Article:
Tetralogy of Fallot

Tetralogy of Fallot is one of the most common, if not the most common, form of cyanotic congenital heart disease it is a constellation of cardiac findings that share the following common anatomic abnormalities: a large malaligned ventricular septal defect, overriding of the aorta over the septal defect, right ventricular outflow obstruction, and right ventricular hypertrophy.


Vena Cava Superiore
Aorta
Arteria Polmonare
Vene Polmonari Vene Polmonari
Atrio Sinistro
Atrio Destro
Ventricolo Sinistro
Ventricolo Destro
Vena Cava Inferiore

-Fig 6.1
Tetralogy of Fallot. Because of the obstruction on the right ventricle outflow, this empties partially in aorta through the ventricle septal defect. This causes cyanosis-.


The clinical manifestations of patients are wide and reflect the variable severity of right ventricular outflow obstruction. Some patients exhibit severe cyanosis because of profound right-to-left ventricular level shunting, whereas other patients may be fully saturated and have a net left-to-right shunt. Consistent hemodynamic features include right ventricular hypertension because of the large ventricular defect, with normal or low pulmonary artery pressures. However with the time there is always the tendency to a progressive worsening of the cyanosis. The child with tetralogy of Fallot is cyanotic at rest and cyanosis increases with exercise. Growth may be slowed down and with the time clubbing of the fingers will appear. Some children with tetralogy of Fallot may have acute cyanosis crisis that start with weeping; these acute cyanotic crisis are life threatening but can be cured in hospital. If it is not possible to control those crisis it is urgent to proceed with surgery.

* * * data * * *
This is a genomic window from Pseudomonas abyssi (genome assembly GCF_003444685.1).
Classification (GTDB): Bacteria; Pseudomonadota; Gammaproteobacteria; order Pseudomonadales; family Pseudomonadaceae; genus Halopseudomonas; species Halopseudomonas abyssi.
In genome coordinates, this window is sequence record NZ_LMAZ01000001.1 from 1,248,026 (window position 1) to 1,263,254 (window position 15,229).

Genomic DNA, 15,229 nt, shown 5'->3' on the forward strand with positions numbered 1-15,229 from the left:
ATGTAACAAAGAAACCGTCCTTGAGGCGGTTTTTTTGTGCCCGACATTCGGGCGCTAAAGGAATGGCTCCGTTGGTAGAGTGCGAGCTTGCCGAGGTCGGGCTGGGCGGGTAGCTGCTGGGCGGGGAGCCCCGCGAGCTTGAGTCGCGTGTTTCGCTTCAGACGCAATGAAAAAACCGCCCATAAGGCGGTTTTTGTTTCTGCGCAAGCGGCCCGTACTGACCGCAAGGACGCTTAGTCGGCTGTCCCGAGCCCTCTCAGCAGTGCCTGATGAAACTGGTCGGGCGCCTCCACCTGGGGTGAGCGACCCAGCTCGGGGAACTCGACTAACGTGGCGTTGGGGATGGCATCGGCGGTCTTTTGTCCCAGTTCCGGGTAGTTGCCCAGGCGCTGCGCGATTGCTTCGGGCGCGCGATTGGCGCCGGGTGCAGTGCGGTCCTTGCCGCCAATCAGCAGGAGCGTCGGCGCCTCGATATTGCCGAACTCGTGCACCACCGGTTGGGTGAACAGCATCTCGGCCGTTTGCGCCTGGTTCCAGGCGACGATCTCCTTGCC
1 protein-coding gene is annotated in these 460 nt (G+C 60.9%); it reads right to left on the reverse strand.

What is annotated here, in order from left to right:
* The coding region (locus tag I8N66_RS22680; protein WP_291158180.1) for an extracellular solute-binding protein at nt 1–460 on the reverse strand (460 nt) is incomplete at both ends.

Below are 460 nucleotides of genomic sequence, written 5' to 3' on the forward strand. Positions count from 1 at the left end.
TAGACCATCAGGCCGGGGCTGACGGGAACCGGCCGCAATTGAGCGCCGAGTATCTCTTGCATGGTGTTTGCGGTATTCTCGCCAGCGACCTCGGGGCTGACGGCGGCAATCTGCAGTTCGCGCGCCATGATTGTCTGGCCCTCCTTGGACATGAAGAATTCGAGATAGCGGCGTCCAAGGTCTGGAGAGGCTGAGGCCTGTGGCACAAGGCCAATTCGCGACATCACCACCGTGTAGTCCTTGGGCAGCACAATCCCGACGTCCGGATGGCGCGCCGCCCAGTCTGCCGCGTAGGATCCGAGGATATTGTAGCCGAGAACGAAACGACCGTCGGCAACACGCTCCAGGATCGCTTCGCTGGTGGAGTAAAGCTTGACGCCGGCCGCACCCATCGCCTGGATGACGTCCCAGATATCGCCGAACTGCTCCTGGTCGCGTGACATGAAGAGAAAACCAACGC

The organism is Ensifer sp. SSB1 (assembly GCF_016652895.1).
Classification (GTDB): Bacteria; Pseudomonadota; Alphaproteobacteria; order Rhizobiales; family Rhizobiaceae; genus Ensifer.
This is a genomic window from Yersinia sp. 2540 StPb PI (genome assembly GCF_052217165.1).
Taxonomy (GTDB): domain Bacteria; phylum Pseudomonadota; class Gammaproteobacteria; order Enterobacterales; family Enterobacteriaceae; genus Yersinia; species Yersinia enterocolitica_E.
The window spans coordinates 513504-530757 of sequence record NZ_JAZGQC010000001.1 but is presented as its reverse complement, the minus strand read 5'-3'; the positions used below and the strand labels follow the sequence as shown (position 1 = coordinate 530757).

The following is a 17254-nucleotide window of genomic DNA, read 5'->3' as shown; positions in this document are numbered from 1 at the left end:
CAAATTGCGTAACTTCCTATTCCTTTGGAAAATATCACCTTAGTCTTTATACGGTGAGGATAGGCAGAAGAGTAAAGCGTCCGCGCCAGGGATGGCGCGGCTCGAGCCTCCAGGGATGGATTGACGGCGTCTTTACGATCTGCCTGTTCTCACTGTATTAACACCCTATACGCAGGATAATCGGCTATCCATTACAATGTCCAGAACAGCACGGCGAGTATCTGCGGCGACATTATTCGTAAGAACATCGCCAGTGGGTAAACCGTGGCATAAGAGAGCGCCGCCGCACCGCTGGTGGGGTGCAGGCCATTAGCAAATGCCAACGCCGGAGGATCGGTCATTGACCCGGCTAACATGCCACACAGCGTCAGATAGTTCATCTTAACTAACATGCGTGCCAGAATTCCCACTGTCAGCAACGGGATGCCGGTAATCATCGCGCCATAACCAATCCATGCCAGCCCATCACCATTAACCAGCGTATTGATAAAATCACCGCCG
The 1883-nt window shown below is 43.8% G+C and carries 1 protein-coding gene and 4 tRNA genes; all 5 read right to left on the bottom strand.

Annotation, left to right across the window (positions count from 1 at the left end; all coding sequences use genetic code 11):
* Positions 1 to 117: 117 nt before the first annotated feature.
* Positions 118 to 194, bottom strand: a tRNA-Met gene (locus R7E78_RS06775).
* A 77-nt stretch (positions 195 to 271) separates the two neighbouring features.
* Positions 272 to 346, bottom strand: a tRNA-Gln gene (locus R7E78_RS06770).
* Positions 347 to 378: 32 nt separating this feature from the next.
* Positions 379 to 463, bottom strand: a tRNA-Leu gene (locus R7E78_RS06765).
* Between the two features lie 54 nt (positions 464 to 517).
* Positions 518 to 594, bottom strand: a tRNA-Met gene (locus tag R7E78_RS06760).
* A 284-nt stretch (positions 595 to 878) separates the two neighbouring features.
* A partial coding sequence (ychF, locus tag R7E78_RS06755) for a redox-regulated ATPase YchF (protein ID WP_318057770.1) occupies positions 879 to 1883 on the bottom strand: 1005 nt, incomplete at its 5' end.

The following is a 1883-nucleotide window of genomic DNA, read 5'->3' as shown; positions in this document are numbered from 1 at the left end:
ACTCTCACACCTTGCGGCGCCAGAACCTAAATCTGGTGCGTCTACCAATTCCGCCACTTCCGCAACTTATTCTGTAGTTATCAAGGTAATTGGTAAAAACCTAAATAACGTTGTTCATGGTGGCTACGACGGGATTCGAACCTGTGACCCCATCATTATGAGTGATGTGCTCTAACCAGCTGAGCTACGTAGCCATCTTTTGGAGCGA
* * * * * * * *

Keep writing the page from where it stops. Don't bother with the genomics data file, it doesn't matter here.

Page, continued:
Before surgery the child must have complete laboratory investigations, cardiac catheterization and angiography to have a precise morphology and size of the pulmonary artery.

-Fig. 6.2
Blalock - Taussig intervention in Tetralogy of Fallot. The large arrow indicates right subclavian artery connected to the pulmonary artery-.


The VSD is closed with a synthetic patch suture on the margins of the defect. The pulmonary valve is opened and usually it is necessary to enlarge the right ventricle outflow by opening the valve annulus and placing a transannular patch across the valve ring. Actually this surgery is performed by one year of age. If the child needs surgery in the first months of live, a palliative intervention is performed which consist in creating a communication between subclavian and pulmonary arteries (Blalock - Taussig intervention). This allows an improve in blood oxygenation to wait the time for the radical surgery.

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